Thin-film solar startup PI Energy didn’t disclose the photovoltaic materials system it’s been commercializing, other than to say that it wasn’t CIGS, CdTe, or perovskites.
What does that leave? Organic solar cells? Unconventional solar materials such as iron pyrite, copper zinc tin sulfide or copper oxide? Plasmonics? Metamaterials? Some black swan pyro-nano-quantum technology? Silicon?
The company didn’t disclose the efficiency of the small cells it has been testing. (All of this non-disclosure made for an insipid interview with the CEO.)
PI Energy is developing a flexible solar panel which can be produced with a roll-to-roll manufacturing process using earth-abundant and non-toxic materials and claims that it has “built hundreds of prototypes for our nanomaterial PV technology…Our goal is to produce the first integrated PV material of the current generation design in early 2020.”
The startup has raised approximately $14 million over nine years from “private investors, mostly family offices with direct experience in renewable energy markets.” The company has also crowdsourced $200,000 on Start Engine.
PI Energy’s design does have a “nano metallic layer,” according to its website. The company has reputable people on its board of directors and advisory board. Patents authored by some of the founding team involve hot electrons and plasmonic-enhanced thin-film solar.
Phil Layton, CEO of PI Energy, spoke with pv magazine. He said it would be “Foolish to try to compete with c-Si as a small startup” and “So, we’ve focused for the last ten years more on what the market is missing.”
Layton spoke of targeting “unmet markets” such as the rooftops of electric delivery vehicles and buses that need flexible and light-weight solar for range extension. He suggested that buildings such as data centers need a lightweight PV material — as those roofs can’t tolerate the weight of racked and ballasted silicon panels.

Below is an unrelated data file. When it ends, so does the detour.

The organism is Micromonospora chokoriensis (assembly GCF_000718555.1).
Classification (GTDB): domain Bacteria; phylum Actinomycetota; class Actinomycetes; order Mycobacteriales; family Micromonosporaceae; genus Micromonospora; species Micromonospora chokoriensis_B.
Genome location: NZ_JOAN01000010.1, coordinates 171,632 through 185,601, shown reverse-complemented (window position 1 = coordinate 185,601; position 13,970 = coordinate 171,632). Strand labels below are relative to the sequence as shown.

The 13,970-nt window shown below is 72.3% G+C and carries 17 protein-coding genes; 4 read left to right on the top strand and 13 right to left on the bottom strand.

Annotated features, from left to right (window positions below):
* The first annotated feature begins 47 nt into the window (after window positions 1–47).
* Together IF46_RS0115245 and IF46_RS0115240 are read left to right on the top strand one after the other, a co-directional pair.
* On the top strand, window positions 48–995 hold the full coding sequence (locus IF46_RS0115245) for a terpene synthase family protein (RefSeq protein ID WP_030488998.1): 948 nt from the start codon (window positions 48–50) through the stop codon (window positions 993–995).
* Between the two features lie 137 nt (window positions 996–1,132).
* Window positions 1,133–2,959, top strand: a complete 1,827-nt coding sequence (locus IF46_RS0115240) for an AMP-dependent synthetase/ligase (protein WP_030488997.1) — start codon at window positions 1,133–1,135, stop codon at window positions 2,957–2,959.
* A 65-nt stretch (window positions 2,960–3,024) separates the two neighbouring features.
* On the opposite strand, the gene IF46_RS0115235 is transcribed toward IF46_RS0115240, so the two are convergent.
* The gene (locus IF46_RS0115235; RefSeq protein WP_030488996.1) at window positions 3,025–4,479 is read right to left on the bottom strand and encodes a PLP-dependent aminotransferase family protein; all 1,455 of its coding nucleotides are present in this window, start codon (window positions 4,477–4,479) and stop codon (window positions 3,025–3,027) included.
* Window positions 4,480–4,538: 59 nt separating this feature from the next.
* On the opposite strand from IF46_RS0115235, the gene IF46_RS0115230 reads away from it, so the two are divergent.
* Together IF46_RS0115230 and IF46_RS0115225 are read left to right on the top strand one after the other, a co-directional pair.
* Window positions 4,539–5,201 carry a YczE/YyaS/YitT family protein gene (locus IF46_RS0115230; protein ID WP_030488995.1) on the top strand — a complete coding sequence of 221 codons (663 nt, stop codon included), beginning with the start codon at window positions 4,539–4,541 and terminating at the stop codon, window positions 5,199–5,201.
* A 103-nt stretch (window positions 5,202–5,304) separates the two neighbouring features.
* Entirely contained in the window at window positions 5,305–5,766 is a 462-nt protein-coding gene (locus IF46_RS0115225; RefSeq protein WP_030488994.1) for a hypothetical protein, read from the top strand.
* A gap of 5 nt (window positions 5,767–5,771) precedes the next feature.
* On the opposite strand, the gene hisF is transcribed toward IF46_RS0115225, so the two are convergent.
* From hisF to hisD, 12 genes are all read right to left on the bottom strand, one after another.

He emphasized that the firm is making use of an “earth-abundant, non-toxic and durable material.”
Despite the massive scale and economics of the silicon industry, despite pandemics, and despite the long list of defunct thin-film aspirants — entrepreneurs are compelled to search for new solutions. It’s a reason for hope in dark times.
Here’s that list of defunct thin-film solar companies.
- TSMC (CIGS) closed
- OptiSolar (a-Si on a grand scale)
- Senergen (depositing silane onto metallurgical-grade Si substrates) closed
- Signet Solar (a-Si) bankrupt
- Sunfilm (a-Si) bankrupt
- Wakonda (GaAs) acquired by Siva, Siva shut down
- EPV Solar (a-Si) bankrupt
- Solyndra (CIGS) bankrupt
- Ascent Solar (CIGS) acquired by TFG Radiant
- Calyxo (CdTe) acquired by Solar Fields from Q-Cells
- HelioVolt (CIGS) acquired by Korea’s SK Innovationness
- NetCrystal (silicon on flexible substrate)
- Abound Solar (CdTe) bankrupt
- AQT (CIGS) closed
- Ampulse (thin silicon) closed
- ECD (a-Si) bankrupt
- Flexcell (a-Si roll-roll BIPV) closed
- Gadir Solar (a-Si PV) Spain-based customer of Oerlikon Solar closed
- G24i (DSCs) bankrupt in 2012, re-emerged as G24i Power
- Inventux (a-Si) bankrupt
- Konarka (OSCs) bankrupt
- Odersun (CIGS) bankrupt
- Pramac (a-Si panels built with equipment from Oerlikon) insolvent
- Schuco (a-Si) shutting down its a-Si business
- Sencera (a-Si) closed
- Soltecture (CIGS BIPV) bankrupt
- Sharp (a-Si)
- Solibro (CIGS) Q-Cells unit acquired and closed by China’s Hanergy
- Scheuten Solar (BIPV) bankrupt, then acquired by Aikosolar
- Avancis (CIGS) discontinuing production
- Honda Soltec (CIGS thin-film modules) closing
- Nanosolar (CIGS) closed
- Solarion (CIGS) bankrupt
- Willard & Kelsey (CdTe panels) bankrupt
- GE-Primestar (CdTe technology acquired from PrimeStar) acquired by First Solar
- Global Solar Energy (CIGS) acquired and closed by Hanergy
- MiaSolé (CIGS) acquired and closed by China’s Hanergy
- Alta Devices (GaAs) acquired and closed by China’s Hanergy
- NuvoSun (CIGS) acquired by Dow
- Wuerth Solar (CIGS line)
- HelioVolt (CIGS thin-film PV) closed
- Masdar PV (a-Si) closed its SunFab-based amorphous silicon PV factory in Germany.
- TEL (a-Si) withdrew from a-Si solar
- Xunlight (a-Si)